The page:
Genetic Engineering & Biotechnology News reports that UC Berkeley and Stanford University are collaborating on a project to build a biotechnology resource called BIOFAB. This stands for International Open Facility Advancing Biotechnology. (IOFAB?) I guess the missing B stands for BYOB, or “Bring Your Own B.” What’s so fabulous about BIOFAB?
Well, genetic engineering requires all sorts of tools. There are the various parts of genes that you need, from the promoter sequence, to the terminator sequence, enhancers, repressors, not to mention the functional part of the gene itself. But then you also need the tools to get it into your target organism… and the list goes on. It takes time, research, and least of all piles of $$$ to get all these parts together to make it all work. It’s no small wonder that the only companies to successfully launch GE crops are the big ones.
But there’s a new field emerging that is much more demanding than splicing a few genes together – synthetic biology. Building new organisms means that an organismal toolkit will have to be put together. Preferably one that many people can use, free of patent restrictions that could hinder their use by academic labs and small startups. Something open-source…

The new effort, called the BIOFAB: International Open Facility Advancing Biotechnology (BIOFAB), aims to produce thousands of free, standardized DNA parts to shorten the development time and lower the cost of synthetic biology for academic or biotech laboratories. The BIOFAB has received two years of funding from the NSF and matching support from founding partners Lawrence Berkeley National Laboratory (LBNL) and the BioBricks Foundation (BBF), a non-profit organization that supports and promotes the use of synthetic biology. (emphasis added)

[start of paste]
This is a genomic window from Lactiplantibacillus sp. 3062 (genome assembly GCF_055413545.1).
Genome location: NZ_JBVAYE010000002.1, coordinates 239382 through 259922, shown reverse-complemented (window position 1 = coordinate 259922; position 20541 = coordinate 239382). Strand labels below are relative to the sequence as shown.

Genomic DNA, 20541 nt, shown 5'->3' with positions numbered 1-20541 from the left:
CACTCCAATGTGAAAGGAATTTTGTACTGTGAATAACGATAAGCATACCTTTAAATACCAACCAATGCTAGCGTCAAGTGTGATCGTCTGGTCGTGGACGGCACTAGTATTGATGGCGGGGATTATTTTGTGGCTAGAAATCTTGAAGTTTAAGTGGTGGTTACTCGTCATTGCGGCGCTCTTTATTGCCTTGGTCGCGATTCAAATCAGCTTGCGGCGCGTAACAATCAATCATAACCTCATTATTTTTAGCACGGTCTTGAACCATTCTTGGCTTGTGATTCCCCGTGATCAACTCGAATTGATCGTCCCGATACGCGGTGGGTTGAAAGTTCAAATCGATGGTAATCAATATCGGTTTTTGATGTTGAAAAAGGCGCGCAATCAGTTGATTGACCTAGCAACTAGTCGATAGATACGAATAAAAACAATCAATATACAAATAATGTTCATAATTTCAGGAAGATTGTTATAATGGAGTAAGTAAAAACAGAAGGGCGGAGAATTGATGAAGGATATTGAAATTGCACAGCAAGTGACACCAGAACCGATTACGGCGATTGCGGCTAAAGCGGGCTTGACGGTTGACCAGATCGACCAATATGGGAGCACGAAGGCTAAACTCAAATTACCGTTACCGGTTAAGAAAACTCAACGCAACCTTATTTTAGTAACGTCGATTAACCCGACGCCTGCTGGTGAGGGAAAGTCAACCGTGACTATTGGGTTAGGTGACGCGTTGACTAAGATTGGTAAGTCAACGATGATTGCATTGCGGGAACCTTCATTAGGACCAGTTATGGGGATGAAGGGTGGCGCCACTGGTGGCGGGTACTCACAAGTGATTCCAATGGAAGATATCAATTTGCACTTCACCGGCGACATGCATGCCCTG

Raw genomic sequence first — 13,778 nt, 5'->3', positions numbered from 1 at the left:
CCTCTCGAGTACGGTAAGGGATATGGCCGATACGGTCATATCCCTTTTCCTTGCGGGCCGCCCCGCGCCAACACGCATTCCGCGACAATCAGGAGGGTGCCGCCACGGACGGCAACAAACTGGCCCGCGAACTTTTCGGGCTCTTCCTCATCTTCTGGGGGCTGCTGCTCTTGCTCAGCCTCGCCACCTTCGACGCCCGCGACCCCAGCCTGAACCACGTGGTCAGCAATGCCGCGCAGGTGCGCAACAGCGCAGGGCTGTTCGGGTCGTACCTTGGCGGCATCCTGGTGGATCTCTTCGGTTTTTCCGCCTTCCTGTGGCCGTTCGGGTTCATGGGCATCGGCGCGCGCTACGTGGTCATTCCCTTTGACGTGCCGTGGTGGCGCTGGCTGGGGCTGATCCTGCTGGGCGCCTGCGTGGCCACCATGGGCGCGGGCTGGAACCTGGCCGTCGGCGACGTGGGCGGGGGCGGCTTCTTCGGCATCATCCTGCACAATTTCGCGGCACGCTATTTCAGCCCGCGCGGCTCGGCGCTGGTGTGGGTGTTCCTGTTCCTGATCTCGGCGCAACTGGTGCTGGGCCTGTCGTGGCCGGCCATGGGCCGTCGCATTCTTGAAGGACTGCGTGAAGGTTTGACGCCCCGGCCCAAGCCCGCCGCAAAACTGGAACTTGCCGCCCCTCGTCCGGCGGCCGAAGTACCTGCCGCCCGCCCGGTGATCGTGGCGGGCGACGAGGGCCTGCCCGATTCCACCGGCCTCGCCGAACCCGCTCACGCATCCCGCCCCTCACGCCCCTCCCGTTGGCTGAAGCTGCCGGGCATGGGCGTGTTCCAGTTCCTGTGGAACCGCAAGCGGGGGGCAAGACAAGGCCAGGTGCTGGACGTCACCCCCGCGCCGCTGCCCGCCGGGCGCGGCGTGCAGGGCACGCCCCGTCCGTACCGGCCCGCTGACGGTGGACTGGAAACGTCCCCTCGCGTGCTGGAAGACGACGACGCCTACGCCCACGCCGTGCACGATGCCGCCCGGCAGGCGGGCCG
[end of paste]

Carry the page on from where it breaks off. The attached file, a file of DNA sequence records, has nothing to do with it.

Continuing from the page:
The chair of BIOFAB’s executive committee, Jay Keasling, is also familiar to some of us. Shortly after receiving a very nice humanitarian award, Frank was all over him to get a photo with him. (I tried to do a video interview but the camera ran out of battery power.)
Unfortunately, there is not much information on the BIOFAB website, so the article is all we have to go off of for now. I’m interested to see what comes out of this project in the future, and what happens when open-source GE goes mainstream!


  1. For genetically engineered crops, resources like BIOFAB and BioBricks are half the solution to blowing the market open to competition. The other half in the up to $150 million dollar price tag of bring a GE crop to market (with the majority of that spent on regulatory approval). Not sure what the answer to that part is. On the other hand, for companies genetically engineering bacteria to create complex and valuable substances in bio-reactors (which avoids most of the approvals required for growing a food crop outside of controlled environments), projects like BIOFAB must be awesome.
    Also… Jay Keasling is the man!

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